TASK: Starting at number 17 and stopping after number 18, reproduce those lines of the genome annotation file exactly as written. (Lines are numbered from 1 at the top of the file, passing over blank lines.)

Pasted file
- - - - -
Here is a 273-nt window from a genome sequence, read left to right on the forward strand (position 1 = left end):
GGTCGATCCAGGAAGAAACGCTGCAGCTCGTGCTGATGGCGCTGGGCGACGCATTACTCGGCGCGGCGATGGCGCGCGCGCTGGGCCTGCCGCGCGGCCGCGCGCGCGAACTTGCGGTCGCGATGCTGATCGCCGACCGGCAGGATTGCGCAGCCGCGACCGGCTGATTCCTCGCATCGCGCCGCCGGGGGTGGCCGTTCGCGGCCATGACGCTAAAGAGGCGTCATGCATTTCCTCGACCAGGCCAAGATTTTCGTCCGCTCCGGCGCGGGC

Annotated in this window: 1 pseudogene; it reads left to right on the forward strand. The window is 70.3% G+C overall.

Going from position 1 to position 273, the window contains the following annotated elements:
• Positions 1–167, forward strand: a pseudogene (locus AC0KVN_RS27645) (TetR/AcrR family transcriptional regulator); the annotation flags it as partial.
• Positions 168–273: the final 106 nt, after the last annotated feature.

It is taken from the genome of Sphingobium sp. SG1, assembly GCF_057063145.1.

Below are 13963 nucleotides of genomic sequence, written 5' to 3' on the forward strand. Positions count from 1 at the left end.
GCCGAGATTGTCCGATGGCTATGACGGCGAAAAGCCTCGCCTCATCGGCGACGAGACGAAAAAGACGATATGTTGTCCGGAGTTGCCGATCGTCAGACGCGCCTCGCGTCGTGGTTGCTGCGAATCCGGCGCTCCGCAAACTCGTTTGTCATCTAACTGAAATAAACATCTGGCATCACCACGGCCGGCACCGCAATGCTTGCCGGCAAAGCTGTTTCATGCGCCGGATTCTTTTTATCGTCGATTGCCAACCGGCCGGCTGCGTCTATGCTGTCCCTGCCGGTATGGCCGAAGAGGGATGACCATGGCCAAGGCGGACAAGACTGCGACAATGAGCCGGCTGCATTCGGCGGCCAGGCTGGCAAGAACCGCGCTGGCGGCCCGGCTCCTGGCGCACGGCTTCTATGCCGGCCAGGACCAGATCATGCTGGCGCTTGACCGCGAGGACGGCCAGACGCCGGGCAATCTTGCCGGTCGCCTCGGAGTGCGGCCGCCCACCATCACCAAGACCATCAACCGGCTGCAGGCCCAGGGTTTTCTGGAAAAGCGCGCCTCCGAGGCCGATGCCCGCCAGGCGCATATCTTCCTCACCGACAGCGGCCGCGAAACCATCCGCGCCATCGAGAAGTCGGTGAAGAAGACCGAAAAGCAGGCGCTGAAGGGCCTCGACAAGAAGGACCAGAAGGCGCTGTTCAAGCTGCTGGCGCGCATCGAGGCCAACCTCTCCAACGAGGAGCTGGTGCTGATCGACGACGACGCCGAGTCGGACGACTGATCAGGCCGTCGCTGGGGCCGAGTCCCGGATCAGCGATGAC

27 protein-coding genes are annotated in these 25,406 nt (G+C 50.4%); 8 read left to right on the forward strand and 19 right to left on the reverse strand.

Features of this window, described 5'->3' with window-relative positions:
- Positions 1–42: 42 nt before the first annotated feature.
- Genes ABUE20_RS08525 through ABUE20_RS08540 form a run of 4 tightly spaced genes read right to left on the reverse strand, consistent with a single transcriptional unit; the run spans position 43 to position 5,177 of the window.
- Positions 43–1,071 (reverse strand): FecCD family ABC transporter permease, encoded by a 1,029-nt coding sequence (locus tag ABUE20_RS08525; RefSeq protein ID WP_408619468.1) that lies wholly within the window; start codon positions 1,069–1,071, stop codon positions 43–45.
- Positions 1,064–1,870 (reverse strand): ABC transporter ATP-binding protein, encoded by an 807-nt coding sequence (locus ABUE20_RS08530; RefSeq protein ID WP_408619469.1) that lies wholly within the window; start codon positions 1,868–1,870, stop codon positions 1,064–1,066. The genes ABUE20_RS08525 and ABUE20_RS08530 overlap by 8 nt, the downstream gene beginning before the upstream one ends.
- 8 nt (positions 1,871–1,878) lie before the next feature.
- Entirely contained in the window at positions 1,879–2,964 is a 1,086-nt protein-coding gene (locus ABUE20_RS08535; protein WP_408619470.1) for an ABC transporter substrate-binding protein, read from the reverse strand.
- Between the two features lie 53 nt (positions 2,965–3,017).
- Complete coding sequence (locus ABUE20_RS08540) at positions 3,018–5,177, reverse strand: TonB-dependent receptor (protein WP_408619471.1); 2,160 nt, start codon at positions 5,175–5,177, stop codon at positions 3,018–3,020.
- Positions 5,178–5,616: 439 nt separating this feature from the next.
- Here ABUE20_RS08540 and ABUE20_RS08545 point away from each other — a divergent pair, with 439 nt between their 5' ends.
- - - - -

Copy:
- Entirely contained in the window at positions 1,879–2,964 is a 1,086-nt protein-coding gene (locus ABUE20_RS08535; protein WP_408619470.1) for an ABC transporter substrate-binding protein, read from the reverse strand.
- Between the two features lie 53 nt (positions 2,965–3,017).